Having a child and choosing to take care of that child compelled me to take a hard look at myself and my values. Raising a child necessitated for me a kind of soul searching like no other and with every new situation I am thrown out of my comfort zone yet again.
Do I insist that Roque hug and kiss relatives because polite society dictates it or do I teach him to listen to what his inner voice dictates about personal space? Do I teach Roque to be obedient and do what his teacher says or do I teach him to question and risk being labeled a difficult child? How do I explain to a 4-year-old that fighting is wrong but that he needs to fight back if somebody is being mean to him?
Do I even want to introduce the idea of meanness into his fresh, unsullied world? Is it smart not to?
Often I worry that my son will suffer the consequences of my being a newbie parent; that my making a wrong decision in his upbringing now will taint how he sees the world and interacts with people and makes decisions later in his adult life.
It’s a long term case study and, unfortunately, it would be impossible to erase the slate and start anew if the definitive results show I had fucked it up.
So far, the kid seems to be doing all right though, and I am always amazed at how intuitive and kind hearted and resilient he is. And how funny! Roque genuinely makes me laugh with the things he says and does, and I can only hope he survives childhood with this quirky sense of humor intact.
Almost four months ago, our family dynamic changed when Cortez arrived and Roque became a big brother, a role he enthusiastically embraced (sometimes too enthusiastically, haha!).
In ten days, his life is going to change again, and though I know that Roque doesn’t realize just how big this step is, I do, and I will do my best to be a good parent by stepping back and letting him go.
Hello, it’s been a while. I’ve popped out a whole new human being since I was here last, and we are now a family of four!
Roque is now 4 and starts Kindergarten in two weeks, Cortez is semi-brand new at 3 1/2 months, and Alvin and I are trying our best to remember what babies need and when they need them.
It’s amazing how much a person forgets in four years! When I was nine months pregnant and almost ready to pop, I frantically tried to recall all the things we had to prepare for the baby and all I could come up with were tie-sides, milk bottles, and mittens; I had to Google ‘newborn checklist’ and ‘what to bring to hospital for delivery’.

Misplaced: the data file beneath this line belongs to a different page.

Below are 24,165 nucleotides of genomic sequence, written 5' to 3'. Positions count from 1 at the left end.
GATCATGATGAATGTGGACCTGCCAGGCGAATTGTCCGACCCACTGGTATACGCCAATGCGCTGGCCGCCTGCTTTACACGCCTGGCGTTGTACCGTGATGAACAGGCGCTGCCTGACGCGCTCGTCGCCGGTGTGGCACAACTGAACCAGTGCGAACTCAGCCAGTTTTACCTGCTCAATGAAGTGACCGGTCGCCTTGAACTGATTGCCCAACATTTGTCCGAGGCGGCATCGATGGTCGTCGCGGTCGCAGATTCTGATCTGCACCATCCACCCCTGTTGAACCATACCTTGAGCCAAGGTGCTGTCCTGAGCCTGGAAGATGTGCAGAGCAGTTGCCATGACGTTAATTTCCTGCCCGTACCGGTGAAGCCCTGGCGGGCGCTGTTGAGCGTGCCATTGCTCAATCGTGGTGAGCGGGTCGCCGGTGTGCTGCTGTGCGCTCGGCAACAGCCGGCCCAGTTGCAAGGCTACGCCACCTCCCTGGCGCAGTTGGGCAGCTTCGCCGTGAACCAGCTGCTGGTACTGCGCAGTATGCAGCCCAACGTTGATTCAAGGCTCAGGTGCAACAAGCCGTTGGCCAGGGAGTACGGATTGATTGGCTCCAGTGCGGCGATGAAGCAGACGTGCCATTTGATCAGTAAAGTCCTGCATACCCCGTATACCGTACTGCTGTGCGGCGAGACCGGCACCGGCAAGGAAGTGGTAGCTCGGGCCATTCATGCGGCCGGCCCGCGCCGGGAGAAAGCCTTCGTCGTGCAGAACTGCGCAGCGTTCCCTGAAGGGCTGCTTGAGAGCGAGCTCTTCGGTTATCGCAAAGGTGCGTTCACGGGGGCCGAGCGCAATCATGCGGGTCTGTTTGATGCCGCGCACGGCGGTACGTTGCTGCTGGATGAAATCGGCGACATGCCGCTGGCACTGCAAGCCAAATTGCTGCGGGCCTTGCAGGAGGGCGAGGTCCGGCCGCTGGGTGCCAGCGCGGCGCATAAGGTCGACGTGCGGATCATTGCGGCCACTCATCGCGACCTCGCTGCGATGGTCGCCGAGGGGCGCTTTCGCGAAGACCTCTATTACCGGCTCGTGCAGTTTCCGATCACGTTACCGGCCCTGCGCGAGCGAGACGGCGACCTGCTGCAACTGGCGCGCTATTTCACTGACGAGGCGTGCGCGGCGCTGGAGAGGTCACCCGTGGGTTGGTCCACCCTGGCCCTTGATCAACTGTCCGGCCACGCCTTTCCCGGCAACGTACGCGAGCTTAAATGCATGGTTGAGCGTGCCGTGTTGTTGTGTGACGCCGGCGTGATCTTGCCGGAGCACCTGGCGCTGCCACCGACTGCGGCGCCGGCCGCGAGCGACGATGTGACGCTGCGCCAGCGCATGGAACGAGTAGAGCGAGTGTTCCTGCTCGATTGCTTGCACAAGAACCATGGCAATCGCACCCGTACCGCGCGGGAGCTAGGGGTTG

The first day Cortez was given a bath at the hospital, Alvin and I watched how it was done as if we had never bathed a newborn in our lives.
Having a second child feels very different from having the first. Yes, I’m more physically tired because there are two to take care of, but, somehow, it’s not as mentally exhausting because even if I had forgotten the little everyday details needed to care for an infant, I feel that I am a more capable mother now than I was four years ago.
When I was pregnant with Roque, one of my sisters and I gave birth within a few weeks of each other. The big difference was while it was my first pregnancy, it was her third. I remember Roque and I visiting her and her baby, and being amazed at how calm she was while her tiny daughter bawled her lungs out.
Now with Cortez, I get it.
When I had Roque, I spent the better part of my 2-month maternity leave trapped on the sofa, unable to even put him down to pee because I was too scared to wake him up. The slightest whimper sent chills down my spine and I ran as fast as I could to his side, afraid something was the matter. Before he left for work, Alvin would make and leave sandwiches for me because all I could manage come lunch time was a quick sprint to the refrigerator to get them.
While I certainly can’t claim to be supermom, I can safely say that with Cortez, I am a more relaxed one. Babies cry, that’s what they do, and I have learned to be okay with that. I am not as anal about feeding times and nappy changes and poop color, and these days, I only worry about ruining my kids’ lives a couple of times a week instead of every day.
I am also more optimistic about being able to blog again, which I really missed. I know this sounds strange because how could I possibly find time to write with two kids when I couldn’t with one? But I feel like a part of my brain that had been holding its breath for the last four years was finally given permission to exhale.
Cross fingers that my optimism holds and translates to actual paragraphs.
i am in a contest with my son’s nanny. the contest is to see who can make him love her more and it has been ongoing for the past year. the reason i only bring it up now is because i feel i am finally winning.